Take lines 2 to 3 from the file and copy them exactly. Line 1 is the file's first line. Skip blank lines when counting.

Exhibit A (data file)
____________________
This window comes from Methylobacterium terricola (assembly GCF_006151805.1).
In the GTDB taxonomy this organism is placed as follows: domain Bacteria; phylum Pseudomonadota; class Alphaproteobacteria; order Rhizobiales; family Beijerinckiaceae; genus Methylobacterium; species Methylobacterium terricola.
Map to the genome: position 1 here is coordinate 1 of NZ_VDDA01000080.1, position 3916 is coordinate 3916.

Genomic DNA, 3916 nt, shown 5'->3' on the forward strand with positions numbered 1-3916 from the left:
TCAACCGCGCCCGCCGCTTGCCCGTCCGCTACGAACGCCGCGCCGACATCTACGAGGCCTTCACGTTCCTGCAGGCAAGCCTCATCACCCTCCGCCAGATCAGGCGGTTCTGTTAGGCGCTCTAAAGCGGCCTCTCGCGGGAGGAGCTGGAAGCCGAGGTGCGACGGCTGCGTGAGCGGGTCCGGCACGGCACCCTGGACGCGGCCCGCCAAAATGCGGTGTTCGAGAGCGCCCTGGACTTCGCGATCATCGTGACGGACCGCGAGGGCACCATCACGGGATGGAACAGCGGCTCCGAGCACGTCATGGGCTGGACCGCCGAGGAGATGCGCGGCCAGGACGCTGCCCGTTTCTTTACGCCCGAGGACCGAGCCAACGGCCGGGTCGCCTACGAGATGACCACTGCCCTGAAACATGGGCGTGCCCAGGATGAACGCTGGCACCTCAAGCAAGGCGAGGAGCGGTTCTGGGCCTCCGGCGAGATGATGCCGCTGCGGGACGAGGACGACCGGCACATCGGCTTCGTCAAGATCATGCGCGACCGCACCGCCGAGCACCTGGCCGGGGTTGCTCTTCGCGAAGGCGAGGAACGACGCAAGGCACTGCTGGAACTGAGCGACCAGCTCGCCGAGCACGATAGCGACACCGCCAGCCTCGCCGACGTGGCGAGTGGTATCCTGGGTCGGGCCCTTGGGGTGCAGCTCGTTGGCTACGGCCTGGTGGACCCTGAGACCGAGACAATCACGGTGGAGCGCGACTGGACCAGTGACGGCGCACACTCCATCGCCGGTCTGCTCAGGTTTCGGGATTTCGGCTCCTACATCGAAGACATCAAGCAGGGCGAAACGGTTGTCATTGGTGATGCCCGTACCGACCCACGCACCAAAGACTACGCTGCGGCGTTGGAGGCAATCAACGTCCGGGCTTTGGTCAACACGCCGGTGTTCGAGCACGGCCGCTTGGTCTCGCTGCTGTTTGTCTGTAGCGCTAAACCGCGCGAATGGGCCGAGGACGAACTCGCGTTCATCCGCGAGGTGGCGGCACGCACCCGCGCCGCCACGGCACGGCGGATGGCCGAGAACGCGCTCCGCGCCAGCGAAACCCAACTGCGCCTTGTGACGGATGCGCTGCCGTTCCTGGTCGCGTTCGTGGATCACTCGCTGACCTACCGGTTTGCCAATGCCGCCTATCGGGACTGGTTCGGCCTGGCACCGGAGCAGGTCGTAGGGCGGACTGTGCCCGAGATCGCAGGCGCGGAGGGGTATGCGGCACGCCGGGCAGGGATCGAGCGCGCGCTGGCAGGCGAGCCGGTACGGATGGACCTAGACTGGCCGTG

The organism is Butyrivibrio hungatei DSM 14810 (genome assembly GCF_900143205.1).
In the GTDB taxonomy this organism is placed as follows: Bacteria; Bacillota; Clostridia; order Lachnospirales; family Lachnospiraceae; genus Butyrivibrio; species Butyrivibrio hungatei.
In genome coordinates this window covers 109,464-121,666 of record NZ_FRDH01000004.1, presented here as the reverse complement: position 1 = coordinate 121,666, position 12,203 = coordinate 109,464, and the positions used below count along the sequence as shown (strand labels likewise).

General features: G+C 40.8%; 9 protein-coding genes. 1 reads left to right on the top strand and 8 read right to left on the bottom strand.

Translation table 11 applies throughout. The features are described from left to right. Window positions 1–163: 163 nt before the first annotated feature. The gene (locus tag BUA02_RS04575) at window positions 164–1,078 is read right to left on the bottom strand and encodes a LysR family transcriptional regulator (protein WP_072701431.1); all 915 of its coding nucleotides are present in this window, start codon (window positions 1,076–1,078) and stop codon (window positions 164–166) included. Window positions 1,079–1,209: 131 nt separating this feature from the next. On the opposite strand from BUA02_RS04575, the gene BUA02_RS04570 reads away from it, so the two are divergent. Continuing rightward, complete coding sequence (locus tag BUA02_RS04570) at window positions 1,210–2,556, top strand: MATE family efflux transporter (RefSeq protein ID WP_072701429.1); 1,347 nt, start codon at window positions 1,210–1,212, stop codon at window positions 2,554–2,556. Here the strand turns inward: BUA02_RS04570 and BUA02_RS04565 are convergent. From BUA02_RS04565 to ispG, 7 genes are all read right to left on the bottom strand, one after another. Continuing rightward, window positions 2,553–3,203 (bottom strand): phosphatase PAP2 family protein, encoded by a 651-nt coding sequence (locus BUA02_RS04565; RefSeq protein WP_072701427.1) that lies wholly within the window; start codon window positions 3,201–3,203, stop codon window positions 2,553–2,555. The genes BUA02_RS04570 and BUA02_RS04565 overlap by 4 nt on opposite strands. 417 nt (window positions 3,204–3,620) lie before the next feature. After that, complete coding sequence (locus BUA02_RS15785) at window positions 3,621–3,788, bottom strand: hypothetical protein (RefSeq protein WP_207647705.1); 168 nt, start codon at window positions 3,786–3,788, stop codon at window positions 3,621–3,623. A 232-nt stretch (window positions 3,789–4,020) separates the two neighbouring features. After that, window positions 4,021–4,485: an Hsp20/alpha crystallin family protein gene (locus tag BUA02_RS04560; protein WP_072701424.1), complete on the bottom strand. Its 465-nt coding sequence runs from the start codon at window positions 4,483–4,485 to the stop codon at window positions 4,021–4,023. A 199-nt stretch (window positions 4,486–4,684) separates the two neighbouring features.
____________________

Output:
In the GTDB taxonomy this organism is placed as follows: domain Bacteria; phylum Pseudomonadota; class Alphaproteobacteria; order Rhizobiales; family Beijerinckiaceae; genus Methylobacterium; species Methylobacterium terricola.
Map to the genome: position 1 here is coordinate 1 of NZ_VDDA01000080.1, position 3916 is coordinate 3916.